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Despite a late third period rally with quick goals by Phil Kessel and linemate Tyler Bozak, the Leafs weren’t able to mount a comeback over the Devils in their final road game of the season. The Leafs looked a team understandably disheartened by the realization they were no longer playing meaningful hockey. Hopefully the final game against an arch rival on Saturday provides a better send off in front of the home crowd.
James Reimer had a strong start to the night, with several impressive stops through the opening frame, but appeared to show signs of fatigue after surrendering three straight goals, including aÂ snipe byÂ Ilya Kovalchuk on the powerplay. Reimer was replaced by Giguere to open the third period, who fared much better in his first appearance in several weeks.
As the Leafs prepare for their final game of the regular season on Saturday against Montreal, Ron Wilson and the rest of the coaching staff will evaluate the roster and likely recall a forward from the Toronto Marlies. All signs point to Joe Colborne, who wasÂ expected toÂ replace Armstrong in the lineup after he went down toÂ injury, but was sidelined with a head injury of his own. It will be an excellent stage to audition for a full time spot on the Leafs next season.
The Marlies will get a new arrival of their own in near-50-goal-man Greg McKegg after the elimination of his Erie Otters from the OHL playoffs was followed quickly by a three year entry level contract with the Maple Leafs. McKegg is eligible to play out the season in the AHL given his junior season is finished but as an 18-year-old he cannot play there until the same juncture next season.
Photo Credit: Jana Chytilova/Freestyle Photography/Getty Images
The Flyers – Rangers game is available on TSN. 12:30 p.m. start. Carolina – Buffalo face off at 5 p.m., check back for a stream link.
On the eve of the Leafs meeting with the Ottawa Senators, James Reimer was named the NHL’s top rookie for the month of March in what has been a whirlwind season for the recently turned 23-year old goaltender. After making his first career start on January 1st against the Senators in Ottawa, Reimer returned yesterday in hopes of recording his 20th win of the season in only his 34th career game. Not bad for a former fourth round pick who began the season as a Toronto Marlie.
With an impressive 20-8-4 record, including a 2.54 goals against average and 0.922 save percentage, Reimer has earned his stay asÂ a starting NHL goaltender. Not only is he capable of playing in the pressure packed market in Toronto, but he is embracing the spotlight with his calm and collected attitude. Again last night Reimer made the saves that mattered and showed no signs of being fazed after a quickfire double from Ottawa Senators erased a 2-0 lead.
Barring a meltdown from either the eighth place New York Rangers or ninth place Carolina Hurricanes, the Leafs will finish out of the post season for a sixth consecutive season. Despite that likely result, there is a long list of reasons why this team has what it takes to ride back to the glory land next year.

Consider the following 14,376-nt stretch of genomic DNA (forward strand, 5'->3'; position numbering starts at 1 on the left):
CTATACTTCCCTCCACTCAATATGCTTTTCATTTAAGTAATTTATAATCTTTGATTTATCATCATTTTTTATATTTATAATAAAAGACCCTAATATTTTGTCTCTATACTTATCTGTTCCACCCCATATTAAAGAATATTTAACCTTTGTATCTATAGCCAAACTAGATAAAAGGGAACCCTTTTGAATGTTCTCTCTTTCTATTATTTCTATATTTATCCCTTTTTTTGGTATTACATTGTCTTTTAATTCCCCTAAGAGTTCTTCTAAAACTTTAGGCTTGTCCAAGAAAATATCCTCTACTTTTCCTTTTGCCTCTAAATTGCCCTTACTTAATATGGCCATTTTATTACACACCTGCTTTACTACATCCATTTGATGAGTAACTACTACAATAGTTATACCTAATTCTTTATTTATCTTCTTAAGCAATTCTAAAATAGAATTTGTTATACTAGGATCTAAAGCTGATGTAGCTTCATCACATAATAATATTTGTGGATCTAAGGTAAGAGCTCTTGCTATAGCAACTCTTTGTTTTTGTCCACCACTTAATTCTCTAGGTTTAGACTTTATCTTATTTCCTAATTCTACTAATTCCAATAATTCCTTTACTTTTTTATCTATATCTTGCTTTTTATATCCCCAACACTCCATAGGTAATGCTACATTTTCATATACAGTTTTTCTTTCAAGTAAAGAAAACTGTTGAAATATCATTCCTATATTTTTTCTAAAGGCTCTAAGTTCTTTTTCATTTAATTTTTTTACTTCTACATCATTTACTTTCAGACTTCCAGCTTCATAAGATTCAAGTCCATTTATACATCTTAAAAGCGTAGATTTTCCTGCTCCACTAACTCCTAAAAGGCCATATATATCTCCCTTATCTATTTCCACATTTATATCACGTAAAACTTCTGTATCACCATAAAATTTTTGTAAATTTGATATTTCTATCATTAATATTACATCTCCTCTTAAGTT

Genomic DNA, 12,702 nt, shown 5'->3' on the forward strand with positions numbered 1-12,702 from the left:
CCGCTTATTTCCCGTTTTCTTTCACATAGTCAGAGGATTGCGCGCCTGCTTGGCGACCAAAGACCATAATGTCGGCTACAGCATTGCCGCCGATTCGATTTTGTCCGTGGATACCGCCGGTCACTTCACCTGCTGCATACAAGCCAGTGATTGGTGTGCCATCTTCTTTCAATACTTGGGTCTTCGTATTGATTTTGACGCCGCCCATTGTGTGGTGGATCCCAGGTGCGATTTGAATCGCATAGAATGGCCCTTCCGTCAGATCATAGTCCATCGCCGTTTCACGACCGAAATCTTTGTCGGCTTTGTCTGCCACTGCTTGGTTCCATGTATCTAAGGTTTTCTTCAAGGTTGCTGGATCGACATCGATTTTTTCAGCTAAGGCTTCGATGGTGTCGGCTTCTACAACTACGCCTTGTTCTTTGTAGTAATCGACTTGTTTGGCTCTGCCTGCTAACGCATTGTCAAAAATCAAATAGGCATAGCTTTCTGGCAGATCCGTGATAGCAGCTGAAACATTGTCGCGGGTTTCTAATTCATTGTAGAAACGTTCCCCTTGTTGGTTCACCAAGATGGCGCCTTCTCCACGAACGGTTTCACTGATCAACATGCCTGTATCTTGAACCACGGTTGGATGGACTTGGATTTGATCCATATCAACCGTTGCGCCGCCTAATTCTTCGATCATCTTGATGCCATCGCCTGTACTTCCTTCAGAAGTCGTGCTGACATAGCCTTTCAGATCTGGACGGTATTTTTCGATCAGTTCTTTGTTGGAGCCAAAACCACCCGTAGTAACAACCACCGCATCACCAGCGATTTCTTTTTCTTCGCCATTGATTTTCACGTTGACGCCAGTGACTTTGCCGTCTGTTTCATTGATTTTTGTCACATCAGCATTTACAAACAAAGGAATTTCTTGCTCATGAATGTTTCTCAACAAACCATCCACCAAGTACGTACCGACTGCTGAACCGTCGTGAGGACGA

Phil Kessel has been one of the most polarizing figures in the history of the Toronto Maple Leafs during his short tenure with the blue and white.Â Kessel will forever be linked with 2010 #2 overall selection Tyler Seguin and the jury might never come to a firm conclusion if that deal was in the best interest of the Leafs short or longer term.
Recently Kessel has come under heavy fire for his pointed comments regarding his lack of recent scoring and suggesting that maybe it â€œisnâ€™t working hereâ€.Â The Toronto media and fans of the team instantly took offense to this comment and basically hung him out to dry.Â Iâ€™ll admit it made me pause but this is Toronto, one of the largest media hubs in the world where even marginal players have microphones and cameras shoved in their grills, after a practise.Â
The Toronto Maple Leafs had one day to stir over their frustrating overtime loss to the Tampa Bay Lightning and were hoping to turn the page and move forward as they welcomed the Edmonton Oilers to the Air Canada Centre. With the Oilers in town, fans were treated to a battle between two of the league’s youngest and quickest teams. Unfortunately for both organizations it seems the inexperience is keeping them among the bottom of the NHL StandingsÂ and in most statistical categories. On this night, that youth and excitement was one sided as the Oilers counter attacked their way to a 5-0 victory.
Finishing 0-2 and recording just one goal following their weekend road trip, the Toronto Maple Leafs anxiously returned home to the Air Canada Centre, looking to their steady play there as inspiration to get back on track. Despite their dreadful offenseÂ on the road, the Leafs have managed to score 12 goals at home in their last three games, all of which have been victories. Eager to continue that trend, the Leafs would need a flawless effort to contain a hungry Tampa Bay Lightning team. After droppingÂ their last two games, the Lightning’s schedule was blessed with a game against the desperate and fragile Leafs. Although the score was in their favor and the game in their hands, the seemingly inevitable collapse transpired and the Lightning took full advantage, bolting to a 4-3 overtime victory.